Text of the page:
Mangal Pandey: The Rising
|Mangal Pandey: The Rising|
Theatrical release poster
|Directed by||Ketan Mehta|
|Produced by||Bobby Bedi|
|Screenplay by||Farrukh Dhondy|
|Story by||Farrukh Dhondy|
|Narrated by||Om Puri|
|Music by||A. R. Rahman|
|Edited by||A. Sreekar Prasad|
|Distributed by||Kaleidoscope Entertainment|
INOX Leisure Limited
Yash Raj Films
|Box office||₹527.78 million|
Mangal Pandey: The Rising (internationally known as The Rising: Ballad of Mangal Pandey) is a 2005 Indian historical biographical drama film based on the life of Mangal Pandey, an Indian soldier known for helping to spark the Indian rebellion of 1857 (also known as The First War of Indian Independence).
It is directed by Ketan Mehta, produced by Bobby Bedi and with a screenplay by Farrukh Dhondy. The lead role is played by Aamir Khan, marking his comeback after he had gone into hiatus after Dil Chahta Hai (2001).
It is the year 1857, a large part of the Indian subcontinent is under the control of the British East India Company. On 7th of April, in Barrackpore, Mangal Pandey (Aamir Khan), a sepoy (soldier of Indian origin) in the 34th Bengal Native Infantry of the company's army, is being led to his execution by hanging for fomenting mutiny against company rule. Witnessing the execution is Pandey's friend, Captain William Gordon (Toby Stephens), who is relieved when the execution is delayed due to the hangman's refusal to hang Pandey.
The film then flashes back to four years earlier, in 1853. While fighting in Afghanistan, Pandey saves Gordon's life by dragging him to safety when the two were targeted by Afghan snipers. Afterwards, while both recover at a camp, Gordon seeks out Pandey and gives him his pistol as a token of appreciation. Three years later on 31 December 1856, during a New Year's Eve ball at the governor-general's palace in Calcutta, Pandey angers Captain Hewson (Ben Nealon) when he attempts to stop him from severely beating an Indian servant for inadvertently touching the daughter of Mr. Kent (Kenneth Cranham), an influential British businessman. Gordon witnesses the assault but does not stop it, leading to tension with Pandey. However, Gordon apologizes to Pandey during a wrestling match with him, and a friendship is formed, transcending rank and race.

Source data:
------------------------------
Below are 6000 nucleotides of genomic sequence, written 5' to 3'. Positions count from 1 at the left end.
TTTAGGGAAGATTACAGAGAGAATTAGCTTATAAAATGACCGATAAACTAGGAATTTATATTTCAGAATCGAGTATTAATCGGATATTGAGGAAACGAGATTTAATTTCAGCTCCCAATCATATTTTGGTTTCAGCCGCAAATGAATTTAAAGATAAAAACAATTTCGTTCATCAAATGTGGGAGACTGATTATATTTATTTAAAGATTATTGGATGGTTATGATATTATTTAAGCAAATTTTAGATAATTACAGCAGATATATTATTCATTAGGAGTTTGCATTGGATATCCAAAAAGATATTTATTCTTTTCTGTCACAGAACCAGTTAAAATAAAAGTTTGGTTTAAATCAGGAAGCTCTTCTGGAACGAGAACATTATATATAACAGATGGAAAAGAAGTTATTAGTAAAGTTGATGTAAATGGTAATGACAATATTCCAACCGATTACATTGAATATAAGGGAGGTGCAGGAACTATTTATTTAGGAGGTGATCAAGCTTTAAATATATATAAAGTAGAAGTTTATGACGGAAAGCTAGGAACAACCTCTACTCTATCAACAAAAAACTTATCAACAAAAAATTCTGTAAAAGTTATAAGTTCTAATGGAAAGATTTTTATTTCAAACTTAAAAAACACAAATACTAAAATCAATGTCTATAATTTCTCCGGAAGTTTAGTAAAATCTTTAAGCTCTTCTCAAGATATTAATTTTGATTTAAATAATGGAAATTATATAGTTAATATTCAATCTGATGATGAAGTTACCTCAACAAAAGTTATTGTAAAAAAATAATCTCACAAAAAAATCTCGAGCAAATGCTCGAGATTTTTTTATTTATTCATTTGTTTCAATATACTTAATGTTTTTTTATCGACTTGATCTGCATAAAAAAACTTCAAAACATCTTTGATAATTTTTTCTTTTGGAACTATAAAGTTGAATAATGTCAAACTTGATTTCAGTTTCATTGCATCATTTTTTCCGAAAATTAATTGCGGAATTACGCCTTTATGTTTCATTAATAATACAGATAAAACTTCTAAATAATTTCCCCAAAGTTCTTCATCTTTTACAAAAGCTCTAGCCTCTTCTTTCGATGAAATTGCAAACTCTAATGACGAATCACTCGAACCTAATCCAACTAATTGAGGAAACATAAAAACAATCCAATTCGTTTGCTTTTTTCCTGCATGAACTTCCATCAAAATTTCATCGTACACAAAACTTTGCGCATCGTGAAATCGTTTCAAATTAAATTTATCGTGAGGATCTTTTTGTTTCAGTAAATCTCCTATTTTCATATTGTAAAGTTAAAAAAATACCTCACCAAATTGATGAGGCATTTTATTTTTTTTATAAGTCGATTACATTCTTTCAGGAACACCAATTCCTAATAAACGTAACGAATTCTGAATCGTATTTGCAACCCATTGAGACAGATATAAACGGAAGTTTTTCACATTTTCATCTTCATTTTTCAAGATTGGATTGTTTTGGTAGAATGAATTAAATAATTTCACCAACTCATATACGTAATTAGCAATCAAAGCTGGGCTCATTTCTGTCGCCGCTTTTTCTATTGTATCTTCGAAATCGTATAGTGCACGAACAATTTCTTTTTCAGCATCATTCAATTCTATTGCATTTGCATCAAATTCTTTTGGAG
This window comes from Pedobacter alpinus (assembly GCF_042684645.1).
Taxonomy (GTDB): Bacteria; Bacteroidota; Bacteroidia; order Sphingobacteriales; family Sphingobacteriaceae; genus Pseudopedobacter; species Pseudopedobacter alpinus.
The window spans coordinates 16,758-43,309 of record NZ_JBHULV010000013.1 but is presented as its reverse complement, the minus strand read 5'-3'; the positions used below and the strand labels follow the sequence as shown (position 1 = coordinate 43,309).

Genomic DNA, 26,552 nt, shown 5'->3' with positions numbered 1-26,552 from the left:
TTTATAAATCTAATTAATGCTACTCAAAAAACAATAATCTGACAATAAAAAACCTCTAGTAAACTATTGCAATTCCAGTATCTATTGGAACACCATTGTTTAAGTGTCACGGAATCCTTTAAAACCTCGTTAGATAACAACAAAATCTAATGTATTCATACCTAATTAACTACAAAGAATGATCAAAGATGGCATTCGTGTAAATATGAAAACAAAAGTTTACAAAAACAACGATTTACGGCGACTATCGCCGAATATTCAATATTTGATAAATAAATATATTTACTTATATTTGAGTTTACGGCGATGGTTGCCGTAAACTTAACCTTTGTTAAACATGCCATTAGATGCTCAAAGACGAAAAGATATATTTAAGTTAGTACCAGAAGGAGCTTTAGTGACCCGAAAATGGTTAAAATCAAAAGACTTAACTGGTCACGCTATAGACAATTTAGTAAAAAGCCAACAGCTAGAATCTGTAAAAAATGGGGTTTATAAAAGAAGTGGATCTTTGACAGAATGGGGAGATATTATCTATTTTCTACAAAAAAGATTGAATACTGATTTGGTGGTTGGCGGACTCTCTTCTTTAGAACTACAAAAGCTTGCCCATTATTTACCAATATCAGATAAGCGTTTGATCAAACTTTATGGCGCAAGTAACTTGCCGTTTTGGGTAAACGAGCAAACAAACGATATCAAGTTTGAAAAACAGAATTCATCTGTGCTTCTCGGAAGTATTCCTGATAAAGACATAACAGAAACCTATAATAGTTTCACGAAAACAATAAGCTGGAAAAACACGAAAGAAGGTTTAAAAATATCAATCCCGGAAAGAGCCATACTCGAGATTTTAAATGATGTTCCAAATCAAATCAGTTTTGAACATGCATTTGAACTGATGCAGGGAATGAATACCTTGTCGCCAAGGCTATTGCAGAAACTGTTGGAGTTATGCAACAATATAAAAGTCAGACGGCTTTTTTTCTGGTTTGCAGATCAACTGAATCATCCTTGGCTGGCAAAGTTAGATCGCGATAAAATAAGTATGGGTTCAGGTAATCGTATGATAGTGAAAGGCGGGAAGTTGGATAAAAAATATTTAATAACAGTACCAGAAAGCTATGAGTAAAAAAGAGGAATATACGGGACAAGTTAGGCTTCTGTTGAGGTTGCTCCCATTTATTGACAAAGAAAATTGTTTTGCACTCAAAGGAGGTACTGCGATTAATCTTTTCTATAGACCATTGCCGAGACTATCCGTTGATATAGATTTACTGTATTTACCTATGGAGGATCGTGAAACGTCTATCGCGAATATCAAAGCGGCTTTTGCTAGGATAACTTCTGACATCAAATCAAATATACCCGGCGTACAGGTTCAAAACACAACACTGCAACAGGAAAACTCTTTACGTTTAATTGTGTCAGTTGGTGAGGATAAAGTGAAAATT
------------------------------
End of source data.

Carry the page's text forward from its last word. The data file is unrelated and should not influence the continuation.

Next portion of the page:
The company then introduces a new weapon in January 1857 for its troops: the Enfield rifled musket. Rumours spread among the sepoys that the paper cartridges holding the powder and ball for the rifle are greased with either pig fat or beef tallow; the process of loading the rifle requires the soldier to bite down on the cartridge, and the soldiers believe that this would cause them to consume pork or beef — acts abhorrent to Muslim and Hindu soldiers for religious reasons. A low-caste labourer named Nainsukh teases Pandey, a Brahmin, that he has lost his caste by using such a gun, but Pandey dismisses Nainsukh's taunts. The sepoys, led by Pandey, express their concerns to General Hearsey (Jeremy Clyde), but he reassures them that no such cartridge exists. The sepoys remain concerned when they are asked to test-fire the new rifle at musketry drill, but Gordon, after talking to Hearsey, reiterates that no such cartridge exists and asks a sepoy to test-fire the rifle. Pandey volunteers, and his fellow sepoys chastise him afterward. However, demonstrating his trust in Gordon, he states his belief that the rumours are untrue.